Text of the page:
INSIGHTS: The case against ChatGPT: Warnings against an AI-generated testimony

May 1, 2024


Nevena Brown

The use of Artificial Intelligence (AI) is rapidly rising across the legal profession. While there are benefits in saving time and costs, the downside is that AI could adversely impact legal proceedings.

In this Insight we explore the potential impacts of AI in the trial process and in the gathering of case law research. We also highlight the need for legal representatives to apply greater caution when using any AI-related tools.

AI and the trial process

Judges are becoming increasingly wary of AI’s potential to undermine the integrity of the trial process.

AI is essentially a supercomputer with infinite brainpower. In an imagined scenario, an accused person facing criminal charges who has access to AI tools, such as ChatGPT, could use this technology to draft their own defence, with no ethical obligations to the court.

Chatbots and AI tools have already been detected in the sworn testimonies of witnesses, legal documents, and even in character references used to mitigate sentencing. As a result, defence counsels must now consider whether they are walking the court into error by tendering a witness’ statement that may have been generated by AI.

Judge warns against AI-generated testimony

In DPP v Khan[1], at [43] Justice Mossop held that any testimony, or character references, used in court proceedings that were likely to have been written with the assistance of AI chatbots must be given very little probative value to the extent that they cannot influence a trial.

His Honour opined that while it is difficult to detect AI in written statements, counsel must, at the very least, make enquiries to understand how a statement was prepared if it appears to have be written by, or with the assistance of, AI chatbots[2]:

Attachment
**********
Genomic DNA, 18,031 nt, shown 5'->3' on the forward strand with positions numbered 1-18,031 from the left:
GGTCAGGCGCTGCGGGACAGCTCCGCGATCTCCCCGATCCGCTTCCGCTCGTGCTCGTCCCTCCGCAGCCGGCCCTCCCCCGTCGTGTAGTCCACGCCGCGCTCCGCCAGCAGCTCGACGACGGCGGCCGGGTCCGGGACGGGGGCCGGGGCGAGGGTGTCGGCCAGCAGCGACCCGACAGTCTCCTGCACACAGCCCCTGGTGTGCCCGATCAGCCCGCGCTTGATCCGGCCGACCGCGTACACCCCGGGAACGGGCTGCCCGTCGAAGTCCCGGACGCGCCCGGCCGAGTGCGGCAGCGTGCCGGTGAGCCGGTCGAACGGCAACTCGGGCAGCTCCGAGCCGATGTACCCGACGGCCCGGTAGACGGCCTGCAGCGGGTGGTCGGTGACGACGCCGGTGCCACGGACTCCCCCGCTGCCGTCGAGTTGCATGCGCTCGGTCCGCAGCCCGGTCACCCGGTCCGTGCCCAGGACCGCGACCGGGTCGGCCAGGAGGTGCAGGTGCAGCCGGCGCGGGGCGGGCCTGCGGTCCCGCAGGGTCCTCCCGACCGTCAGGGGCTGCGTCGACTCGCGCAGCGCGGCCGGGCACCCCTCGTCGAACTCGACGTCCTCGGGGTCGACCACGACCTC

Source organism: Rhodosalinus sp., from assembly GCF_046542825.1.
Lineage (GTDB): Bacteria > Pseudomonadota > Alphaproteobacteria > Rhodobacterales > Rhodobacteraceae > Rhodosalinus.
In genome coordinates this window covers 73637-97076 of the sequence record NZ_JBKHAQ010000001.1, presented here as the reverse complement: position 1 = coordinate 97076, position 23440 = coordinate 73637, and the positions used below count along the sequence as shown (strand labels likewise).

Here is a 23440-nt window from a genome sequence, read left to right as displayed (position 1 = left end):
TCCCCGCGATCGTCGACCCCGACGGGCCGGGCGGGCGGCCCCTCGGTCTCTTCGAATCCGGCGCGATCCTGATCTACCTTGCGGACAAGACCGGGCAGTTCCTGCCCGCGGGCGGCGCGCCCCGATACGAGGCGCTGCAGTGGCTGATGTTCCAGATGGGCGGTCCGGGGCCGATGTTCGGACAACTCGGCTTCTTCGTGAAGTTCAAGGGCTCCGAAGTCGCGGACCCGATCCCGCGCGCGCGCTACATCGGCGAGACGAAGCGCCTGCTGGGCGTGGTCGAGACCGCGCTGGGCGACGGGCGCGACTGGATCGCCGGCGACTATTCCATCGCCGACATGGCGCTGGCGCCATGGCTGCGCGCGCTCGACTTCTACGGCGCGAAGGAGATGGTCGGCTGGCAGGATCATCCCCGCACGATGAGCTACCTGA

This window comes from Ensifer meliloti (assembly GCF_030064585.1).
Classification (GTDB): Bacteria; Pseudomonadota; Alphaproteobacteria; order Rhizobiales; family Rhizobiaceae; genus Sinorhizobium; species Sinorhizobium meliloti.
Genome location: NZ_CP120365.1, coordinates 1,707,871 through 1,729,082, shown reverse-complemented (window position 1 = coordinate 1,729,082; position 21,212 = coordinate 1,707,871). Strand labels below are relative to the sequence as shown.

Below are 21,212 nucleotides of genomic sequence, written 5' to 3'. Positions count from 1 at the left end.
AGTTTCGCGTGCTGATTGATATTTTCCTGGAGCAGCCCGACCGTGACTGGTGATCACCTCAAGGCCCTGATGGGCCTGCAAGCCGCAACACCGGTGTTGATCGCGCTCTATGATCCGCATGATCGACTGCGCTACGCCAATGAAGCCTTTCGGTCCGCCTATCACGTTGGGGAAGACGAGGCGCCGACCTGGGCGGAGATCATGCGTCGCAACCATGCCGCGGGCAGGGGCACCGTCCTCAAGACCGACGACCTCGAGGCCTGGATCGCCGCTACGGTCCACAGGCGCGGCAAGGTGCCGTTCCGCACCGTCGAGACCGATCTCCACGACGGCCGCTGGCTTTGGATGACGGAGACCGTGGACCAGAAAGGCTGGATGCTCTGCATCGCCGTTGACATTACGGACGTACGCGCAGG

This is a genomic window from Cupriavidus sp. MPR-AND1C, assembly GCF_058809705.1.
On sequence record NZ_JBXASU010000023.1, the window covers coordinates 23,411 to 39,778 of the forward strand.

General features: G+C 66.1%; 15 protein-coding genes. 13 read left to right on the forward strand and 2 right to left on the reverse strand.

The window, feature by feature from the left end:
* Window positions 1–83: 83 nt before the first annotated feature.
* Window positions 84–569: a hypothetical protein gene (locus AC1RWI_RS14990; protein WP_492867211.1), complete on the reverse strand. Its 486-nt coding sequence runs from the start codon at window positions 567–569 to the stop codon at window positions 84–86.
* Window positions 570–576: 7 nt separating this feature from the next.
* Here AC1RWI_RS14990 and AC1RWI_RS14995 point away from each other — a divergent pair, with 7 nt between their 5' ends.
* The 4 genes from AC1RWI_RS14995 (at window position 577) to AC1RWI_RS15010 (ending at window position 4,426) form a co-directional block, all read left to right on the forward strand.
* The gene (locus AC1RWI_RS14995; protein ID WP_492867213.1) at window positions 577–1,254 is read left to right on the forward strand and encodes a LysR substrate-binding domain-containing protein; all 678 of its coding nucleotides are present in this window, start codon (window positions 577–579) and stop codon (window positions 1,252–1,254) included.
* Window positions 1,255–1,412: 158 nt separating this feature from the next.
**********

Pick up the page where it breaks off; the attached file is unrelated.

“In my view, counsel appearing on a sentence should make appropriate enquiries and be in a position to inform the court as to whether or not any reference that is being tendered has been written or rewritten with the assistance of a large language model.”

The obligation also extends to advise the Court whether the statement was written with the assistance of an automated translation program.

AI and case law research

AI is not limited to affecting the trial process. Professor Lyria Bennett Moses of UNSW Law & Justice, argues that legal practitioners should also exercise caution when using AI to conduct case law research[3]. AI systems can summarise case law at lightning speed, but they are less reliable at applying novel facts to case law – one of the key tools in a practitioner’s legal arsenal. Moreover, AI systems are built on quantitative data that can predict outcomes according to what is essentially mathematical logic, not the normative standards that the law requires, such as considerations of reasonableness, fairness, and justice.

However, as articulated by the Chief Justice of the Federal Court of Australia, Allsop J[4]:

“Artificial intelligence and its effect on Courts, the profession and the law will change the landscape in ways we cannot predict.”

Nonetheless, lawyers are advised to ensure that their clients and themselves apply great caution when using AI systems in any legal proceedings. For legal representatives, their primary duty is to the court or tribunal and includes not misleading the court but acting with honesty.

This Insight was written by Principal Nevena Brown and Paralegal Joshua Jones. For further advice, please contact Nevena.

Disclaimer: This information is current as of May 2024. This article does not constitute legal advice and does not give rise to any solicitor/client relationship between Meridian Lawyers and the reader. Professional legal advice should be sought before acting or relying upon the content of this article.


[1] DPP v Khan [2024] ACTSC 19
[2] Ibid, at [43]
[3] Bennet Moses, L (2017) “Artificial Intelligence in the Courts, legal Academia and Legal Practice”, Australian Law Journal, p. 561-574.
[4] J Allsop, “The role and future of the Federal Court within the Australian judicial system” [2017] FedJSchol 12